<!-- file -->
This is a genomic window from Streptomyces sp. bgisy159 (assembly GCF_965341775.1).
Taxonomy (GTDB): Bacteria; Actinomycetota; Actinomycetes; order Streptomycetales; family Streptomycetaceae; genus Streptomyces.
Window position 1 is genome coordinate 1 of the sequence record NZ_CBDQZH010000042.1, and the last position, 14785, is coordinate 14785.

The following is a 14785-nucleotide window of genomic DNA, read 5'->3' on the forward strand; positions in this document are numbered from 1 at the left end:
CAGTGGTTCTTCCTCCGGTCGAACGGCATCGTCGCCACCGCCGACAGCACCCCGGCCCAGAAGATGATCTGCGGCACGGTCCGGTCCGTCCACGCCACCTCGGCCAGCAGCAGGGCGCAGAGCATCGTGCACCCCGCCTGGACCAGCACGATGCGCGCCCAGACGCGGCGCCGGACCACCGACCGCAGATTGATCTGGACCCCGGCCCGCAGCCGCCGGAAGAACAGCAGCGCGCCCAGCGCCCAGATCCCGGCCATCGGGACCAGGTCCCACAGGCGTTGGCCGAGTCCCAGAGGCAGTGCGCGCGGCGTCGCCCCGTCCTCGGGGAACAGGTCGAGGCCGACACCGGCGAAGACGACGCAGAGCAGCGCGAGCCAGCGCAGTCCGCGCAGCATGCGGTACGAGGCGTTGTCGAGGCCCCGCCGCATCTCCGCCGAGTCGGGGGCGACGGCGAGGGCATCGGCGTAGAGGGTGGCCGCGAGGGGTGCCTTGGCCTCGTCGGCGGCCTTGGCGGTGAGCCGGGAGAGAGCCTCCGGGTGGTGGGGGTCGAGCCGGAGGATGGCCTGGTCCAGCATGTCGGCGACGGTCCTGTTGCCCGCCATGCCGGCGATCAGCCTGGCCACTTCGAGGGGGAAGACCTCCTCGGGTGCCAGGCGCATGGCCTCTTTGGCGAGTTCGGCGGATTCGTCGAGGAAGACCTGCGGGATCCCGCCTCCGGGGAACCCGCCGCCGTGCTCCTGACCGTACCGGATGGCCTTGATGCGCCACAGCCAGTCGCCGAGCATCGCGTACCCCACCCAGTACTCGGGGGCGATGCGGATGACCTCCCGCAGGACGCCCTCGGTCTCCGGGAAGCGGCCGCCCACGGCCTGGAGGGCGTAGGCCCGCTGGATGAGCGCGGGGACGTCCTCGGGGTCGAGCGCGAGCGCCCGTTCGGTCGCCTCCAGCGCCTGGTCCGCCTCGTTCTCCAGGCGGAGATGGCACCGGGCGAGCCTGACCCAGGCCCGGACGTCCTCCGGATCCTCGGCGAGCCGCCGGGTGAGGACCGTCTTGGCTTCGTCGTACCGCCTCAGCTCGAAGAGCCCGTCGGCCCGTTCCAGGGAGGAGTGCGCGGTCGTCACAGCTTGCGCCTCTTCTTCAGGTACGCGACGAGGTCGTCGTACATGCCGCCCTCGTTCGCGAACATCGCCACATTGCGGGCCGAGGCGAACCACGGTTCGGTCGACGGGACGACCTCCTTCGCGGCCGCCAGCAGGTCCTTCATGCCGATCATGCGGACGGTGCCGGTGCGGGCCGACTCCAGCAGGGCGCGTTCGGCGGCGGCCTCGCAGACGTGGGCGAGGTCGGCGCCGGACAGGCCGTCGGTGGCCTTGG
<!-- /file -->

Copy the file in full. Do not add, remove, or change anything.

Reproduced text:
This is a genomic window from Streptomyces sp. bgisy159 (assembly GCF_965341775.1).
Taxonomy (GTDB): Bacteria; Actinomycetota; Actinomycetes; order Streptomycetales; family Streptomycetaceae; genus Streptomyces.
Window position 1 is genome coordinate 1 of the sequence record NZ_CBDQZH010000042.1, and the last position, 14785, is coordinate 14785.

The following is a 14785-nucleotide window of genomic DNA, read 5'->3' on the forward strand; positions in this document are numbered from 1 at the left end:
CAGTGGTTCTTCCTCCGGTCGAACGGCATCGTCGCCACCGCCGACAGCACCCCGGCCCAGAAGATGATCTGCGGCACGGTCCGGTCCGTCCACGCCACCTCGGCCAGCAGCAGGGCGCAGAGCATCGTGCACCCCGCCTGGACCAGCACGATGCGCGCCCAGACGCGGCGCCGGACCACCGACCGCAGATTGATCTGGACCCCGGCCCGCAGCCGCCGGAAGAACAGCAGCGCGCCCAGCGCCCAGATCCCGGCCATCGGGACCAGGTCCCACAGGCGTTGGCCGAGTCCCAGAGGCAGTGCGCGCGGCGTCGCCCCGTCCTCGGGGAACAGGTCGAGGCCGACACCGGCGAAGACGACGCAGAGCAGCGCGAGCCAGCGCAGTCCGCGCAGCATGCGGTACGAGGCGTTGTCGAGGCCCCGCCGCATCTCCGCCGAGTCGGGGGCGACGGCGAGGGCATCGGCGTAGAGGGTGGCCGCGAGGGGTGCCTTGGCCTCGTCGGCGGCCTTGGCGGTGAGCCGGGAGAGAGCCTCCGGGTGGTGGGGGTCGAGCCGGAGGATGGCCTGGTCCAGCATGTCGGCGACGGTCCTGTTGCCCGCCATGCCGGCGATCAGCCTGGCCACTTCGAGGGGGAAGACCTCCTCGGGTGCCAGGCGCATGGCCTCTTTGGCGAGTTCGGCGGATTCGTCGAGGAAGACCTGCGGGATCCCGCCTCCGGGGAACCCGCCGCCGTGCTCCTGACCGTACCGGATGGCCTTGATGCGCCACAGCCAGTCGCCGAGCATCGCGTACCCCACCCAGTACTCGGGGGCGATGCGGATGACCTCCCGCAGGACGCCCTCGGTCTCCGGGAAGCGGCCGCCCACGGCCTGGAGGGCGTAGGCCCGCTGGATGAGCGCGGGGACGTCCTCGGGGTCGAGCGCGAGCGCCCGTTCGGTCGCCTCCAGCGCCTGGTCCGCCTCGTTCTCCAGGCGGAGATGGCACCGGGCGAGCCTGACCCAGGCCCGGACGTCCTCCGGATCCTCGGCGAGCCGCCGGGTGAGGACCGTCTTGGCTTCGTCGTACCGCCTCAGCTCGAAGAGCCCGTCGGCCCGTTCCAGGGAGGAGTGCGCGGTCGTCACAGCTTGCGCCTCTTCTTCAGGTACGCGACGAGGTCGTCGTACATGCCGCCCTCGTTCGCGAACATCGCCACATTGCGGGCCGAGGCGAACCACGGTTCGGTCGACGGGACGACCTCCTTCGCGGCCGCCAGCAGGTCCTTCATGCCGATCATGCGGACGGTGCCGGTGCGGGCCGACTCCAGCAGGGCGCGTTCGGCGGCGGCCTCGCAGACGTGGGCGAGGTCGGCGCCGGACAGGCCGTCGGTGGCCTTGG